Morning Glory Tree

Two years ago I bought a Morning Glory Tree, I. fistulosa, at Barton Springs Nursery in Austin.  That’s the only place I’ve ever seen one.  I knew it would be risky in our zone 7b if we had a cold winter.  Austin is a little over a 100 miles south of us and usually doesn’t have the low temperatures we do in a cold winter.  So the plan was to put it in the shed before a freeze.

This picture shows the tree the next spring after it spent the first winter in the heated shed.

This spring we re-potted it into a larger pot.

The tree is 5 feet tall now.  The flowers look just like a morning glory vine blooms but are larger – 3″ to 5″ across.  They open in the morning, but the whole thing looks droopy and sad in the midday sun.

I haven’t found much information on them.  I’ve read that they are root hardy.  I definitely hope that is true.  It is a member of the sweet potato family and can reach 6′ in height.  One source said it is multi-trunked and drought hardy.  I’m not sure about the drought hardy part.  It’s needs lots of water, but it is in a pot that is too small for it.  So far it has one main trunk.  We still have it tied to a pole for stability.The leaves are a different shape from the morning glory vine and are thicker, like tree leaves.  I’ve read that they produce pods with seeds.  Not yet.

I have a grand solution for potting it next year.  I’m not sure it would survive directly in the hard, rocky ground.  If the plan is successful, I’ll let you know.

When I step out on the back patio and see the tree across the yard, I love the sight of the large, white flowers greeting me in the morning.

“Life’s too short to wake up in the morning with regrets, so love the people who treat you right. Pray for the ones who don’t.
Life is ten percent what you make it and ninety percent how you take it!”    Listening to Your Life – Frederick Bueckner

8 thoughts on “Morning Glory Tree

  1. My husband bought a pink morning glory tree on craigs list in Corpus Christi for $10. It didn’t look like much then but within a few months it is taller than the house. We cut off branches and stick them in the ground and they GROW.

    • Yours did much better than mine. I’m not sure my morning glory tree survived the winter but won’t give up hope, yet.

    • My mother in law just passed away and she has 2 morning glory trees here. I need to know how to care for them and when to prune them back. They have multiple trunks but are tall and spindly, and growing in all directions. Please help me keep them alive.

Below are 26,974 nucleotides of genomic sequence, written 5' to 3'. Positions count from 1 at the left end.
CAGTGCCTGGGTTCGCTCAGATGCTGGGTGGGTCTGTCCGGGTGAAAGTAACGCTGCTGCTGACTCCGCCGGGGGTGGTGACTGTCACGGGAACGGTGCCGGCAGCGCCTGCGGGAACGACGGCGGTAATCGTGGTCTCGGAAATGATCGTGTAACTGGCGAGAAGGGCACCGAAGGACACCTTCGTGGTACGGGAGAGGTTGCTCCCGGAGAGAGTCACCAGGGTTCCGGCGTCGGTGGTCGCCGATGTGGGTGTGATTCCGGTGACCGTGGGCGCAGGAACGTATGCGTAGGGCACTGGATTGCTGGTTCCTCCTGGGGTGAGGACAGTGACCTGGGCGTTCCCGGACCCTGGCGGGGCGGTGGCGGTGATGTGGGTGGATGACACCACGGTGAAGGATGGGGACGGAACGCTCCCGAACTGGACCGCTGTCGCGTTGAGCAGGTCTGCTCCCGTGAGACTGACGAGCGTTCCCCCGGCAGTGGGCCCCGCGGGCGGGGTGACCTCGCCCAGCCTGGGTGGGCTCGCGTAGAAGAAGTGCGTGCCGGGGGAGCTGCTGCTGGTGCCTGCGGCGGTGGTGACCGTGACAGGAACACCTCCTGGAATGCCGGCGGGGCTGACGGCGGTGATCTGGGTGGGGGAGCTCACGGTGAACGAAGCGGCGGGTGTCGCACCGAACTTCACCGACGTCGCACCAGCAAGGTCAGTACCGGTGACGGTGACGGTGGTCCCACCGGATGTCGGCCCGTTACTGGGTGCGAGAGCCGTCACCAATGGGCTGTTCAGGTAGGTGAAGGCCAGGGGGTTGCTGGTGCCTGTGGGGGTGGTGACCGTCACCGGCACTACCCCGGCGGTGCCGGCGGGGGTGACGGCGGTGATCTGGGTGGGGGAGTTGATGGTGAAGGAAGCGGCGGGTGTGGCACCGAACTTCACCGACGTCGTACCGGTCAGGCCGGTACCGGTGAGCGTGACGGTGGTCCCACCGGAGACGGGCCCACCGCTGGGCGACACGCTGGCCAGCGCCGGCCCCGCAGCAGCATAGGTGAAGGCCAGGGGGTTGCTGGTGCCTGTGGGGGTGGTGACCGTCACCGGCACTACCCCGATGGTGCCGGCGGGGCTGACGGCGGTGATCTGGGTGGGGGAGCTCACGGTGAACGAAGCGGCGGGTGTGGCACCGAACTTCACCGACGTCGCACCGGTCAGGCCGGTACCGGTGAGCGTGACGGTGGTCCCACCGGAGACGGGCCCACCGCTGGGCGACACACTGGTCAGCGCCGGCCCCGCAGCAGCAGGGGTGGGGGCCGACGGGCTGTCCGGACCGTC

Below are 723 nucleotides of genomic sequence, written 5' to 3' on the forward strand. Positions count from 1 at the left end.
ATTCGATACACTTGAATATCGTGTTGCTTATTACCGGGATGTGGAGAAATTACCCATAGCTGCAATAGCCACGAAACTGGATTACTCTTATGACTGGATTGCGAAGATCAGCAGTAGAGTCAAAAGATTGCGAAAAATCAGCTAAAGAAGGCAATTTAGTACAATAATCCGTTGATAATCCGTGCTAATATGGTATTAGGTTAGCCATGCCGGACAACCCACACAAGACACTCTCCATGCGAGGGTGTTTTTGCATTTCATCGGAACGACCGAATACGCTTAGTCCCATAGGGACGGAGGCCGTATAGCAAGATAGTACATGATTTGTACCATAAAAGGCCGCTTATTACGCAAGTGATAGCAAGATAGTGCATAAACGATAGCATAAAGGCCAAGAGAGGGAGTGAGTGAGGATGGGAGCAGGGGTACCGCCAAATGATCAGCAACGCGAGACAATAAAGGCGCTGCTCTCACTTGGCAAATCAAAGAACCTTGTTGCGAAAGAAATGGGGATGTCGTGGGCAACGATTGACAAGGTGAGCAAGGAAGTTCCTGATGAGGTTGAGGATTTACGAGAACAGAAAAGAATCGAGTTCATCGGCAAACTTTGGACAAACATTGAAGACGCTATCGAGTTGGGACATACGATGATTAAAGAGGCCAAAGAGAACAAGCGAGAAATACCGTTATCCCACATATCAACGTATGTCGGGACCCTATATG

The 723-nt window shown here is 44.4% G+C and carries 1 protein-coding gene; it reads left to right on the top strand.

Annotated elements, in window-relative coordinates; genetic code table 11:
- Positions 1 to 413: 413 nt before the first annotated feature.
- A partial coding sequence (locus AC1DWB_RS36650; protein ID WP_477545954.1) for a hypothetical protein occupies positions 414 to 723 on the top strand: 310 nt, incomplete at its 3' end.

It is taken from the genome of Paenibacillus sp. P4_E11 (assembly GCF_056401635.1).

• So sorry for your loss. I also regret that I won’t be of much help to you about the Morning Glory trees. After mine became too large to fit into the shed, it froze and died. It is a tropical plant but was fine as long as it could be protected in the winter. I did not ever prune it and don’t know that it is necessary to do so unless you want to do some reshaping. Hope you have success with maintaining them. Wanda

  2. I was told to trim back to 12″ from the ground in the fall and mulch around the plant base for the winter. You can then take your cuttings and cut into 12″ sticks to root and transplant in the spring. From what I’ve read, you wait 2 days after cutting before putting into water to root as this will allow the cut to form a callus. I have the pink morning glory tree and have enjoyed the beautiful flowers all year so far. Hoping to get several more starts from the pruning. I keep putting off the pruning as I’m not sure exactly when to do it. We’ve got cold fronts coming and dipping into the 40’s though so I think it’s time!

    • That sounds like a good plan. I’ve found that using a rooting compound and starting plants in pots works best. Once they have a healthy root system, they can be planted in the ground.

      You can create a green house inside by putting the pots into clear plastic bags, like produce ones from the grocery store. Water the plants well first and let them drain. Then put them into the bags and tie them securely. Give them a least a month before opening the bags.

      You might one to try one or two this way. Hope this helpful.

      Thanks for reading my blog.

  3. My mom was given a few by a friend, about 3 years ago or so. Hers grow to about 8-10 feet every year. Theyre are so easy to grow and pretty easy to maintain. They practically take care of themselves but I do give them a lil help, every now and again. 🙂 We live in Pipe Creek, Tx, in the Texas Hill Country, about 35 miles NW of San Antonio. Our soil is not the best because we do live atop one of those hills. It has a lot of clay and rock but the first 8′ to 1ft is good top soil. I water the Morning Glory Tree’s about 3 times a week, if its been very dry and hot, and I fertilize them twice a year with Miracle Grow. They have purple or Lavender flowers. The best way to get more is by cuttings. Last year I cut about 8 1/4″ to 1/2 cuttings, put them in water to root. (Best change out the water every 2 days). After they start getting roots, I put them in small 4″ pots with potting soil. I put them in garden early this Spring and they are now about 4′ tall with plenty of flowers. This is my first time on here, so I need to figure out how to send pics but when I do I’ll send some. 🙂

    • Always happy to have a new reader.
      Thanks for all the helpful information about growing Morning Glory Trees. It sounds like you’ve had a lot of success.
      I’m guessing that you do not have hard freezes in your area.

      Love hearing from a passionate gardener.

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